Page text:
I see the word “fdd” and I think “floppy disk drive.” I don’t know why, but it just pops into my head. This fdd is not a floppy disk drive at all.
You could use it to manage and arrange your floppy disk drives though, and in that sense it’s very helpful.
StreaK left a comment a few days ago about it, and it’s one of the few cataloging tools I can remember for the console. Personally I blame that on the proliferation of high-end, high-performance database tools that are just as easy to use at the command line of your home PC as they are on high-end servers or business-grade machines.
Regardless, fdd is very impressive for its scale. The full-screen approach is nicely arranged with key commands along the bottom, and stretches to fit any size terminal — even smaller than 80×24, which is an accomplishment.
Color is good, with easy-to-read highlights and nicely spaced menus for adding or editing records. fdd is showing its age in some places; it has both 720k and Zip-Disk as options for disk media, even if CDROM and DVD are options too.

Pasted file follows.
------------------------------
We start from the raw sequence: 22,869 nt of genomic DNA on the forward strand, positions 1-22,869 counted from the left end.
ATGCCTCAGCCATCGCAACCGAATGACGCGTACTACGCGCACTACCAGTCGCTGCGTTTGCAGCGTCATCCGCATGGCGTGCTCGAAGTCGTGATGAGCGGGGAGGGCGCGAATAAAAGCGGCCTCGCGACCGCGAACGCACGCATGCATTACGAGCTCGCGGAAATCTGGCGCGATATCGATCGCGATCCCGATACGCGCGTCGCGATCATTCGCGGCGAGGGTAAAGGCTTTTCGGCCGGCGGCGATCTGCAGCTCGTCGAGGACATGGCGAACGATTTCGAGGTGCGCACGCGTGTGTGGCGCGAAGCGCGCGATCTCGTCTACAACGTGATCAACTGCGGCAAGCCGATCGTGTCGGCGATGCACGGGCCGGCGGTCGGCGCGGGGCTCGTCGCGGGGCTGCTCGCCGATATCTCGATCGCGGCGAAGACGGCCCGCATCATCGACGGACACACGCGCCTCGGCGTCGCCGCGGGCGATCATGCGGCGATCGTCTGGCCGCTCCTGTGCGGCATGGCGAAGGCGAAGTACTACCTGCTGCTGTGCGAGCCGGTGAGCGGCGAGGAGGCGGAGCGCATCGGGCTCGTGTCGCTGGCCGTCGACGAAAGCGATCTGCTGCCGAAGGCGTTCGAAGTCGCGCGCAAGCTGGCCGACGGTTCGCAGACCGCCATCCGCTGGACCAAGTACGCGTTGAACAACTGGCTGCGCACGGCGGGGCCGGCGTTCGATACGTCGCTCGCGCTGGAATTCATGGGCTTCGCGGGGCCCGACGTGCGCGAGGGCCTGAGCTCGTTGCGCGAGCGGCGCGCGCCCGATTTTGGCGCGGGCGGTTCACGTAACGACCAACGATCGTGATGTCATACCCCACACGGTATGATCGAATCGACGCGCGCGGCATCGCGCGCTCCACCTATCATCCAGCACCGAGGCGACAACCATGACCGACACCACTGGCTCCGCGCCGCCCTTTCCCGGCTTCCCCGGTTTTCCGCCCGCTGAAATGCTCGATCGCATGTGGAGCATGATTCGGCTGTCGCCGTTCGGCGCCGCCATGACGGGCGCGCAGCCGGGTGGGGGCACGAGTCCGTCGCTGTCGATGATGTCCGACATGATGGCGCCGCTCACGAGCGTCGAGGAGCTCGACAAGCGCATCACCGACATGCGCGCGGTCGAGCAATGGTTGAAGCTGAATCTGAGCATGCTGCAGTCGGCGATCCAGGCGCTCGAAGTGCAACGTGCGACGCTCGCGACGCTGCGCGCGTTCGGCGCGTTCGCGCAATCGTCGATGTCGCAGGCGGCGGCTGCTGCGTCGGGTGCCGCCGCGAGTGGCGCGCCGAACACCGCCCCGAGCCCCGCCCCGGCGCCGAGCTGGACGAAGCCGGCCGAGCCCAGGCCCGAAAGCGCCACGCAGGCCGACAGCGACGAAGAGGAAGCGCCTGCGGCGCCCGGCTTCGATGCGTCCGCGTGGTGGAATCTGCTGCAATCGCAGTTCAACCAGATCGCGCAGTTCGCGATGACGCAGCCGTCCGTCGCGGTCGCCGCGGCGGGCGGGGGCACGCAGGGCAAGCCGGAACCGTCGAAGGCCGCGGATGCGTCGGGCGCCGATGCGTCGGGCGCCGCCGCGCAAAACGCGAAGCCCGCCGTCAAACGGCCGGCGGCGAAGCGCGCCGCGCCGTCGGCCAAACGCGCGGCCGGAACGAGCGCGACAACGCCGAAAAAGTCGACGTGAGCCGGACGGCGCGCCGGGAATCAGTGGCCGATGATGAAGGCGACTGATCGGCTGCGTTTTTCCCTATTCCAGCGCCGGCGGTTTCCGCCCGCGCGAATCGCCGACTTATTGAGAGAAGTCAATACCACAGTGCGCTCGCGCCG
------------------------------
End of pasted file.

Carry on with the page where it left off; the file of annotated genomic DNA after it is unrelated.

I tested fdd by adding a few dull CDs to it, and was pleased to see the ability to read the directory of a drive, and add it automatically to the record, which you can see above. If you’re cataloging collected disks of photos or documents, this could be a huge help.
The home page, as you might have already realized, is long-gone, but the almighty archive.org has an impression of it. Source code is available here, if you want to build it. I didn’t find fdd in either Debian or Arch.
Overall, fdd is a great cataloging tool with good options and a flexible interface. It’s obviously left over from another generation, and now that we’ve arrived at the era of online storage and terabyte-sized media, I don’t know if fdd will find a home or not.
But I can’t deny that it’s a great utility with a great design. I’m willing to give this a gold star even if it probably has outlasted its usefulness: ⭐ Enjoy, if you can. 😉